Gretna Green, Scotland
The border village of Gretna Green was at one time the world's most famous refuge for young lovers. Nowhere else was it so simple to receive a priest's blessing for marriage without parental permission as in this village just off the A1 a few miles north of the English town of Carlisle.After union with England in 1707, Scotland retained a legal system which had evolved in its own way over the centuries. Under Scottish law only two witnesses to the wedding ceremony were required. These "mock marriages" acquired notoriety throughout the world, especially as the village blacksmith's shop was usually the place where the knot was tied. In Scotland, once a youngster reached the age of sixteen, parents were not able to stand in their way if they wished to marry, whereas in England parental consent was needed for minors, i.e. those under the age of 21. In 1846 the law was amended and it became necessary for one of the partners to the marriage to reside in Scotland for at least 21 days before the ceremony, a change which helped to boost the hotel trade in the vicinity if nothing else. The practice continued with tales of parents chasing children across the border - and happy and tragic endings. The so-called "Anvil Marriages" were finally declared illegal in 1940.The legends surrounding Gretna have had an enduring effect on young couples - every year throughout the last decade over 1,000 marriages have taken place here. For many young lovers Gretna is still a romantic setting for a wedding. In the meantime, outlets for tartan and tweed have sprung up alongside handicraft centers and a coach museum.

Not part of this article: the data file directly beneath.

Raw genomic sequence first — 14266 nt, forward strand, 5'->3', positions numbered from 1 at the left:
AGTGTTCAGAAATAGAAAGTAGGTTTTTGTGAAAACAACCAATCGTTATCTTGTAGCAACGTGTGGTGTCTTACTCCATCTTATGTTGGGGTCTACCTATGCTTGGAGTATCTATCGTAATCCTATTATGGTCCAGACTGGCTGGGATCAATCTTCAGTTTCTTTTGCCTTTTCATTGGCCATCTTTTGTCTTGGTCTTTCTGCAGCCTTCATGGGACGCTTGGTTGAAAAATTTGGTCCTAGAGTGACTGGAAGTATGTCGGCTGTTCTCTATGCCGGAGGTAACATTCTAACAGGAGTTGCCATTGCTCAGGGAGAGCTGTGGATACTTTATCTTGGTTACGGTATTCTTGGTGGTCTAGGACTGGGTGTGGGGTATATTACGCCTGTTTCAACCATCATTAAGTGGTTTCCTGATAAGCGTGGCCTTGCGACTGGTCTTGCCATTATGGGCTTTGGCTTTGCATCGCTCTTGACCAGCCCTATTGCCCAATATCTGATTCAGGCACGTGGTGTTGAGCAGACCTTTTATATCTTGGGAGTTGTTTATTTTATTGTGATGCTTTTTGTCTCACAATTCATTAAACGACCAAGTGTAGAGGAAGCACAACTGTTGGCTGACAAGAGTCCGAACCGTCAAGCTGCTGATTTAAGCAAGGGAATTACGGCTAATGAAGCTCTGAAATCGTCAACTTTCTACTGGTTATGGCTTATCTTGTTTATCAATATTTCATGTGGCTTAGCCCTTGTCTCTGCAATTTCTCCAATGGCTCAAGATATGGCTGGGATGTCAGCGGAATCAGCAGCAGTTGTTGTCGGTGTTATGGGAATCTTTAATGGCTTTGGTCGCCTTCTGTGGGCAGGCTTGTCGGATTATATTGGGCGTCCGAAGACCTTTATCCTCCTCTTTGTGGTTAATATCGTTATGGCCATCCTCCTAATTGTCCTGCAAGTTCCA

Gretna - Alice's Wonderland (closed)
More than 1,000 dolls, a large number of dolls' houses and other toys dating from 1830 can be seen in Alice's Wonderland Museum in Gretna just north of the border with England.ATTRACTION IS CLOSED.
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